When Pasadena officials consider a plan this spring for boosting biotechnology in the city, William Opel will be there to urge them on.

Opel, executive director of the Huntington Medical Research Institutes, first proposed the idea of a biotech zone in a 1986 Pasadena Star News opinion page article.

Six years later the Pasadena City Council designated the area around Huntington Memorial Hospital as a site for biomedical and biotechnology firms. But little has happened since, and Opel and others now want the city to give the area a financial boost by providing development incentives and other measures to lure companies to the zone.

The proximity of the California Institute of Technology and his own research institutes make Pasadena a prime location for spin-off companies, Opel said.

“I don’t know any other technical university of the stature of Caltech that doesn’t have an affiliated research park,” said Opel.

Opel envisions a campus-like environment where both fledgling and established biomedical companies could locate where they can find the kind of unique space and support services they need to survive.

Opel wants the city to devote $30 million to the project half of which would go to developing an infrastructure, the balance to subsidizing development of the first few buildings within the zone.

The city’s Department of Housing and Development is now working on a specific plan to jump start the development of the biotech zone.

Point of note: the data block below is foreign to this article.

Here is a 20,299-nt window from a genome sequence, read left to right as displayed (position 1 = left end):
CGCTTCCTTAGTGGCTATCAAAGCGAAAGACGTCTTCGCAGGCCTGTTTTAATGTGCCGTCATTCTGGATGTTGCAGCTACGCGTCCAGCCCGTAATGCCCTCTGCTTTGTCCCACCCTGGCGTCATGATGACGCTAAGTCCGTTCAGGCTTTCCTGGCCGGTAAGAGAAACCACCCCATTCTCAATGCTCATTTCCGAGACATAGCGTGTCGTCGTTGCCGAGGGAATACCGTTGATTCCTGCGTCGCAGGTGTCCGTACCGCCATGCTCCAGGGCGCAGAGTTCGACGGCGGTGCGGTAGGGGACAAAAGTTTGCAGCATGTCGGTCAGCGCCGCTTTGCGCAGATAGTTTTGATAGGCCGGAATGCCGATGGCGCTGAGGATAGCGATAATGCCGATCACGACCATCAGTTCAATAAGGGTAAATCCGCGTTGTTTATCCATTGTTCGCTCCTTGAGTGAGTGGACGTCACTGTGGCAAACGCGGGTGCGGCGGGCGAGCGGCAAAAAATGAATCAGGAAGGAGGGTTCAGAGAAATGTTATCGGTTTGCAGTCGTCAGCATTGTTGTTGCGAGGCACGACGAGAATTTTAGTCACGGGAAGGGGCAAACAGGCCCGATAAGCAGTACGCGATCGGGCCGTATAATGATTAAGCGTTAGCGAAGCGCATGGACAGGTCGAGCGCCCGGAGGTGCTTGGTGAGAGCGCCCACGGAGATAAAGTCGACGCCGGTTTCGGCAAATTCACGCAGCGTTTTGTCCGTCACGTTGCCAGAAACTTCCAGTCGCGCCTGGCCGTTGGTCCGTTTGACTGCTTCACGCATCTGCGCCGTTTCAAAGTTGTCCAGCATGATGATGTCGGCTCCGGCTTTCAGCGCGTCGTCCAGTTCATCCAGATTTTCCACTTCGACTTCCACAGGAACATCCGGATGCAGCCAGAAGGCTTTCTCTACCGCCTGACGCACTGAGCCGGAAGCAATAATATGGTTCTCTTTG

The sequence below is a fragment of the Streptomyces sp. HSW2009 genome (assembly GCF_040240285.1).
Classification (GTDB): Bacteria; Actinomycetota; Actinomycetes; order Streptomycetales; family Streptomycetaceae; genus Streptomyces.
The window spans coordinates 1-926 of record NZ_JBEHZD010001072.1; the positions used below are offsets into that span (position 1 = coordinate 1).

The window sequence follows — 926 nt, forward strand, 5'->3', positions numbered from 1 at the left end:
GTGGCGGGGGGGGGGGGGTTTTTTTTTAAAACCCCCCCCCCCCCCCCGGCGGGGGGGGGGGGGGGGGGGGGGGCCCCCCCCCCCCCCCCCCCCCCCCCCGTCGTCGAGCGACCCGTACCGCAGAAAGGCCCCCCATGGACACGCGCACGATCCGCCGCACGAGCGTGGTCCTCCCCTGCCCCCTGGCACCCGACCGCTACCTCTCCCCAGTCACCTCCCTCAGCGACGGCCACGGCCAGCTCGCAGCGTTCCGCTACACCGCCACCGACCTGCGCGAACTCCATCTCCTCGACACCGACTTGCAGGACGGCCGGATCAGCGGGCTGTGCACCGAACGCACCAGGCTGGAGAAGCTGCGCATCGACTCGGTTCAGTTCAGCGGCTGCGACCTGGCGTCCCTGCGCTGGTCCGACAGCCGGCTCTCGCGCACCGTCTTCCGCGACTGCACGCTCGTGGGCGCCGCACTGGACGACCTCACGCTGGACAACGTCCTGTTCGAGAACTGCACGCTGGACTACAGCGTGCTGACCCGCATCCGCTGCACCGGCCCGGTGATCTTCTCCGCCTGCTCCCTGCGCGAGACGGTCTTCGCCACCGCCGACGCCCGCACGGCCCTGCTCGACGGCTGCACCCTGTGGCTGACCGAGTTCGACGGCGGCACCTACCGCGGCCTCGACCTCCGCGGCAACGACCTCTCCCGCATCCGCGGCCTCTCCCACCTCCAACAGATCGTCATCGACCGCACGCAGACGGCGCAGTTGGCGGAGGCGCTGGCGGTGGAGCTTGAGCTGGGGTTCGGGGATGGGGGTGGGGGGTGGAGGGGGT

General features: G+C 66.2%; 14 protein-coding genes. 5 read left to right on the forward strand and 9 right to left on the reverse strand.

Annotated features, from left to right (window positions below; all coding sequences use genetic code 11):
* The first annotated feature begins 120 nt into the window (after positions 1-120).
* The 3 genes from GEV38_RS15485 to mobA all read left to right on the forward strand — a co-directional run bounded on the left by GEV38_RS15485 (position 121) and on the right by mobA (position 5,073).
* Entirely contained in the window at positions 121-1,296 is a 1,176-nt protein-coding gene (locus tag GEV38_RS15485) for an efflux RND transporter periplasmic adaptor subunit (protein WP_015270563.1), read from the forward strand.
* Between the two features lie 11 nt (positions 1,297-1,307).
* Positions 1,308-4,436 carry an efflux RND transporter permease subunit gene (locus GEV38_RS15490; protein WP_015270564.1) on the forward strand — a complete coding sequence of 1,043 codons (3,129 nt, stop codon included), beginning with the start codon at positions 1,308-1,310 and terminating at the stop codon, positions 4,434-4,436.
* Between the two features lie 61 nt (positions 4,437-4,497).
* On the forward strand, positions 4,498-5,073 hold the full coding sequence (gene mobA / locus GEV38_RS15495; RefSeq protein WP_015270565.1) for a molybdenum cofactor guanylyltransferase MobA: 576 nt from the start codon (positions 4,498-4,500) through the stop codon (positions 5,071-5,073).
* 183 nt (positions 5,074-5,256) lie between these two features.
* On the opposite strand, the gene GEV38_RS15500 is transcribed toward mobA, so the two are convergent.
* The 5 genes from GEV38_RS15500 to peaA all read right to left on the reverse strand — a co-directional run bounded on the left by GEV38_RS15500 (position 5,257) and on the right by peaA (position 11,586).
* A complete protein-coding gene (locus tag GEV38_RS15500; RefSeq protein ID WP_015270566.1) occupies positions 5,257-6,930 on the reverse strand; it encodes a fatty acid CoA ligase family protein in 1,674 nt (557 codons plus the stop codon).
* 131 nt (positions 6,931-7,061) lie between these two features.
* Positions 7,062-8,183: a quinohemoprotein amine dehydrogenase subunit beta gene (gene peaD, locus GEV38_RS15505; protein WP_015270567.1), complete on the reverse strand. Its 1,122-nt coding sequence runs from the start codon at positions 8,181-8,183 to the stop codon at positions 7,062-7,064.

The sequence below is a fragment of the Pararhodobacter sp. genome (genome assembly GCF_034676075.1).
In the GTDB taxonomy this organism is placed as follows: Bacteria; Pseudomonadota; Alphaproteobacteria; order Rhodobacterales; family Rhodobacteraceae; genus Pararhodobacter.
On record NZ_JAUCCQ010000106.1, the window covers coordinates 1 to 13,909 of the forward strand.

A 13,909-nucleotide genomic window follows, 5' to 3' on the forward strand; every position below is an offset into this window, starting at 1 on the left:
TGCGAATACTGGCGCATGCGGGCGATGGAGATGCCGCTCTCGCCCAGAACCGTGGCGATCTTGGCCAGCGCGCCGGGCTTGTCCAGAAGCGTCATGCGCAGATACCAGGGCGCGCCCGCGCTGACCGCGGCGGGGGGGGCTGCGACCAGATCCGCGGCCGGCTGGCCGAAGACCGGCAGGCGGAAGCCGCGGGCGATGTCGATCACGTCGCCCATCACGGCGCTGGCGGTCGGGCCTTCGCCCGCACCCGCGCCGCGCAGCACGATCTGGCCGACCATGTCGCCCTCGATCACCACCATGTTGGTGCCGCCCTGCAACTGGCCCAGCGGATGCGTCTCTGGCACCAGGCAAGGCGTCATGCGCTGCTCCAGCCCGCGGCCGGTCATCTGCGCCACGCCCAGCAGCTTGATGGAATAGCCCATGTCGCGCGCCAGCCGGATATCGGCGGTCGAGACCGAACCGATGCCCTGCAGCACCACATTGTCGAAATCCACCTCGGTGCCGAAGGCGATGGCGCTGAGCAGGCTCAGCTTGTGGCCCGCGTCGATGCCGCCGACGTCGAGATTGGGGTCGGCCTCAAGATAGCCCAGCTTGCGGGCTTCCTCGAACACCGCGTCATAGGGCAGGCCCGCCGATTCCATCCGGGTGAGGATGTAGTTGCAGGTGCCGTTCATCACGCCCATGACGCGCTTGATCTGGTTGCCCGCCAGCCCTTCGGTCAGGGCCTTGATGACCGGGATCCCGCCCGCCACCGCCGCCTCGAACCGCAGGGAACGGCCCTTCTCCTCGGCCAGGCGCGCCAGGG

The final plan should be before the City Council by spring or early summer, said Bill Reynolds, Pasadena’s director of housing and development.

Reynolds said the specifics have not yet been worked out, but that it could include infrastructure development and incentives for developing facilities.

Eric Duyshart, project coordinator for the South Fair Oaks Project, said that the plan may also propose relaxing the current development standards for biomed companies.

City officials say that the zone could accommodate 1.2 million square feet of new construction and could have the campus-like environment Opel envisioned.

The tenants would have available various technical services, such as cell culture labs, and information services, such as libraries.

In addition, more established companies could lease the type of unique space necessary to accommodate the biomed industry facilities with such things as lab burners and centrifuges.

These efforts, say those in the biomedical industry, could not come soon enough.

Faiz Kayyem, founder of Pasadena-based Clinical Micro Sensors Inc., questions his ability to keep his company in the city given its lack of specialized space for biomed companies. “We believe it would be difficult for us to grow in Pasadena without such a zone being developed,” said Kayyem.

Kayyem, a former Caltech professor, says he wants to stay in Pasadena in order to be close to Caltech and the Jet Propulsion Laboratory.

“If Pasadena even becomes a bit of a center, it would really make this place more desirable for us,” he said.

Yvonne Walkup, Pasadena’s Business Development Manager, recognizes the problems the biomed industry faces in remaining in the city.

“There hasn’t been the land, the buildings, the support or the kind of regulations that take into consideration the uniqueness of the industry,” said Walkup.

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